The Impact of Tax Shields on Bankruptcy Risk and Resource Allocation
50 Pages Posted: 21 Oct 2019 Last revised: 2 Jan 2023
Date Written: January 1, 2023
This paper studies how tax loss carryforwards affect corporate bankruptcies. Exploiting variation in tax policies across Europe and using a single-country regression discontinuity design, I show that firms are more likely to go bankrupt when stricter loss carryforward rules decrease expected future cash flows. This effect occurs predominantly within business groups, suggesting that managers reduce the support of struggling member firms through internal capital markets when stricter tax rules reduce these firms' tax loss shields. Industry-level analyses further show that the tax-subsidized survival of group firms under lenient LCF rules translates into lower aggregate productivity. The collective evidence suggests that generous tax policies can prolong firm survival but also create tax planning incentives that can impair the allocation of resources to the most productive firms. The results are particularly timely in light of the recent economic crises, in which many countries altered their tax loss rules.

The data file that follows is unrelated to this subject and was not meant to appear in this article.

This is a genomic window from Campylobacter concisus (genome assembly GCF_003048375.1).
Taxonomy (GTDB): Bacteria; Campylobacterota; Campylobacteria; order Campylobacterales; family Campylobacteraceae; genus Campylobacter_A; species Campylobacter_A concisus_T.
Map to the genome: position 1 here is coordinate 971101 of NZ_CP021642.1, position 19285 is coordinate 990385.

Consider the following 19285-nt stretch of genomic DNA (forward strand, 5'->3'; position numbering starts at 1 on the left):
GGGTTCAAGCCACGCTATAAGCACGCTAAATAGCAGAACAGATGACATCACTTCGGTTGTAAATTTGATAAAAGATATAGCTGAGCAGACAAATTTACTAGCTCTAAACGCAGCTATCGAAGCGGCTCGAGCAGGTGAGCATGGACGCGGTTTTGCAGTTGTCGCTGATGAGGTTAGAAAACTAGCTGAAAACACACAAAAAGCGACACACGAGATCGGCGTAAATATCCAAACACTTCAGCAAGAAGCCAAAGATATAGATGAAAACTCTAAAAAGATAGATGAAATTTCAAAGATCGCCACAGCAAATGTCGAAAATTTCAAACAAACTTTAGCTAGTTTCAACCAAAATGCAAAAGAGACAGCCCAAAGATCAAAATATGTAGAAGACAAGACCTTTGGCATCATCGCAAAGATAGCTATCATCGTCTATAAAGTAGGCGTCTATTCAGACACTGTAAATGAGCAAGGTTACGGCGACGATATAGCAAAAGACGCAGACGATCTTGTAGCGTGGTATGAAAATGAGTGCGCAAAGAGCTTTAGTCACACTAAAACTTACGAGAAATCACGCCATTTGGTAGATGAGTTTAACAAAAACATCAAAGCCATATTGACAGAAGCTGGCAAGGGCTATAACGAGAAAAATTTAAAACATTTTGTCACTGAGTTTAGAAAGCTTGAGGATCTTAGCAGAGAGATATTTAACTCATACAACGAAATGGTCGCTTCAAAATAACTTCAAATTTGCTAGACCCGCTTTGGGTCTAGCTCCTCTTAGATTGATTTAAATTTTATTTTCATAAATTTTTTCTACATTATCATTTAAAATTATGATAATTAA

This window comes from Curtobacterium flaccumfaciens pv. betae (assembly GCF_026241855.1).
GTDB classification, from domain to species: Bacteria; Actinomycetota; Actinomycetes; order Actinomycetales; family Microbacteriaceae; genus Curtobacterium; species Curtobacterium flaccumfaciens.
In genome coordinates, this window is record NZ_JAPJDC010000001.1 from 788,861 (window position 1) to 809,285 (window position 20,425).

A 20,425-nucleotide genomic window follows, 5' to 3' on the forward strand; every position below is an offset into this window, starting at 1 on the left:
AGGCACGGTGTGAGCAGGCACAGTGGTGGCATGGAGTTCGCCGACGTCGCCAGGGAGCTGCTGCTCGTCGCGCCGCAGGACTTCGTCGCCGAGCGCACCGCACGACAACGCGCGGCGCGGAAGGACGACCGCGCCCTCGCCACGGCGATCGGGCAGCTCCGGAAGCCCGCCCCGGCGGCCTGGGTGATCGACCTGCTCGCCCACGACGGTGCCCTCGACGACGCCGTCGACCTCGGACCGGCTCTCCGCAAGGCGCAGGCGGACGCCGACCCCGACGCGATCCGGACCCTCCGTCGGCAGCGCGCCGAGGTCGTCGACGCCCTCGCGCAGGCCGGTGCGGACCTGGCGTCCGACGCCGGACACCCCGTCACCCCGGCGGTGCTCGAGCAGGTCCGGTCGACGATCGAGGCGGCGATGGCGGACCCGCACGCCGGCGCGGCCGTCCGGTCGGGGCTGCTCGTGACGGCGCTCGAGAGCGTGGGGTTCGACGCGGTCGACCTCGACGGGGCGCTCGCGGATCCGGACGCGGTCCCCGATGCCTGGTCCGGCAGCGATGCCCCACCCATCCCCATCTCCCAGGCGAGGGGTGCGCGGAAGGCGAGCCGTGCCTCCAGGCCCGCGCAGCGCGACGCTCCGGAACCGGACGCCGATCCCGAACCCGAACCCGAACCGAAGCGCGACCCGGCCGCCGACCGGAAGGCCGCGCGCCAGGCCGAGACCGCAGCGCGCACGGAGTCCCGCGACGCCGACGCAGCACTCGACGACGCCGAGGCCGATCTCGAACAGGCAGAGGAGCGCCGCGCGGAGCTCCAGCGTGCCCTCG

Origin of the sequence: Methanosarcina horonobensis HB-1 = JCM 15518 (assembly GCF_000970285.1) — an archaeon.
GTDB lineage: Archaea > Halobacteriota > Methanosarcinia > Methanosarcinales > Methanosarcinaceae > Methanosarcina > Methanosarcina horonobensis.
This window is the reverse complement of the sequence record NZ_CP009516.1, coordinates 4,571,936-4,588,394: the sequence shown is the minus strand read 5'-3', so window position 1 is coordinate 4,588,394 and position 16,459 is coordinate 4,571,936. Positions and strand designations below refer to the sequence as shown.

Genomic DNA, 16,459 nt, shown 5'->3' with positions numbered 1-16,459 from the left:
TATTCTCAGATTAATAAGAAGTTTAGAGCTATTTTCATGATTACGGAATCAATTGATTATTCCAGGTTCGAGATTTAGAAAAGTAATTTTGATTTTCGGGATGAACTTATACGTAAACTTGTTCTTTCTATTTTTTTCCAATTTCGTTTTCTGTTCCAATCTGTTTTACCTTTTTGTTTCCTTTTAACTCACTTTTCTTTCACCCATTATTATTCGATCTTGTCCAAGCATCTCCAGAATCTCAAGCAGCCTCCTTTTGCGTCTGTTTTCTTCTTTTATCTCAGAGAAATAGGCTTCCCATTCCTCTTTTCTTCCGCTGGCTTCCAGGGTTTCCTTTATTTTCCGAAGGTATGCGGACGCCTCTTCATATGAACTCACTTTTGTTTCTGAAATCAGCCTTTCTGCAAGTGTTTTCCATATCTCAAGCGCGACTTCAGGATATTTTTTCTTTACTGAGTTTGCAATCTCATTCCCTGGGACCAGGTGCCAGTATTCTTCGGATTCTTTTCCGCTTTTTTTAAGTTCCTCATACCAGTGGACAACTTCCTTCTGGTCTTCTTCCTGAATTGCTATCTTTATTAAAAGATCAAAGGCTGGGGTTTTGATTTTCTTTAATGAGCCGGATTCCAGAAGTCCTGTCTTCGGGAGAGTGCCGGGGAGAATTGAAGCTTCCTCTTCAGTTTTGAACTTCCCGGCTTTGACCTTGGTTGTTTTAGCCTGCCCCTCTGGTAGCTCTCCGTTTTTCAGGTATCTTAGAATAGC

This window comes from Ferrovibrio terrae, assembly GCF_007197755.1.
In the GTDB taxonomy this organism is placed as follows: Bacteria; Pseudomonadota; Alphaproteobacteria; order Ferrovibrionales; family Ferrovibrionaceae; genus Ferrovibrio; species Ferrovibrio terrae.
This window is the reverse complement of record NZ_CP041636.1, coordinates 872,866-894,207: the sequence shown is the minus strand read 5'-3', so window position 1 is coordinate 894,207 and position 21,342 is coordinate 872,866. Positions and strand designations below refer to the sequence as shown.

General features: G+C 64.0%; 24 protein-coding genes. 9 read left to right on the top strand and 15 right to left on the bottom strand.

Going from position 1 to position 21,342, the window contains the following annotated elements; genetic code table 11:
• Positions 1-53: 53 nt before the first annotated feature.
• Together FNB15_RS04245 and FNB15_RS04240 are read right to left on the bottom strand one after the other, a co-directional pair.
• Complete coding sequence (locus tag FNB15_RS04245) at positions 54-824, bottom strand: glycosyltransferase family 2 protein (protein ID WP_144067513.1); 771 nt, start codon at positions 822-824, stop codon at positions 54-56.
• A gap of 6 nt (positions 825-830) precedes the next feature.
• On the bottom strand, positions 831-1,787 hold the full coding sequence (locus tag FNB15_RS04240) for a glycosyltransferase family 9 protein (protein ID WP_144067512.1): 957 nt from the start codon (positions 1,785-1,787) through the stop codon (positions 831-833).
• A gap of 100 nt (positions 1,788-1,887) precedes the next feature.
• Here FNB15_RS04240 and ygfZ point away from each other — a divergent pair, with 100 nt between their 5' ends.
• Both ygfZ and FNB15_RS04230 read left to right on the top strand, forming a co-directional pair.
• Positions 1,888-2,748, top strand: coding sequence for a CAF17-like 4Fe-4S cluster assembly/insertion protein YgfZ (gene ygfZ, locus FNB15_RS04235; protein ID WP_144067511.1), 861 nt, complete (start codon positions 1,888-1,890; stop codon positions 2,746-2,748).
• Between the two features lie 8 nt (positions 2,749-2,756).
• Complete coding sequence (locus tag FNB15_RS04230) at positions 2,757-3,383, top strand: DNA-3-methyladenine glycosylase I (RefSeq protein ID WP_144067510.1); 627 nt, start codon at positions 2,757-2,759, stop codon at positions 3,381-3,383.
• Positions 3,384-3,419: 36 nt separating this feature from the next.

Keywords: Business groups, Internal capital markets, Resource allocation, Financial distress, Losses, Corporate taxation, Productivity
JEL Classification: G32, G33, H25, M41, M48, D22, D24
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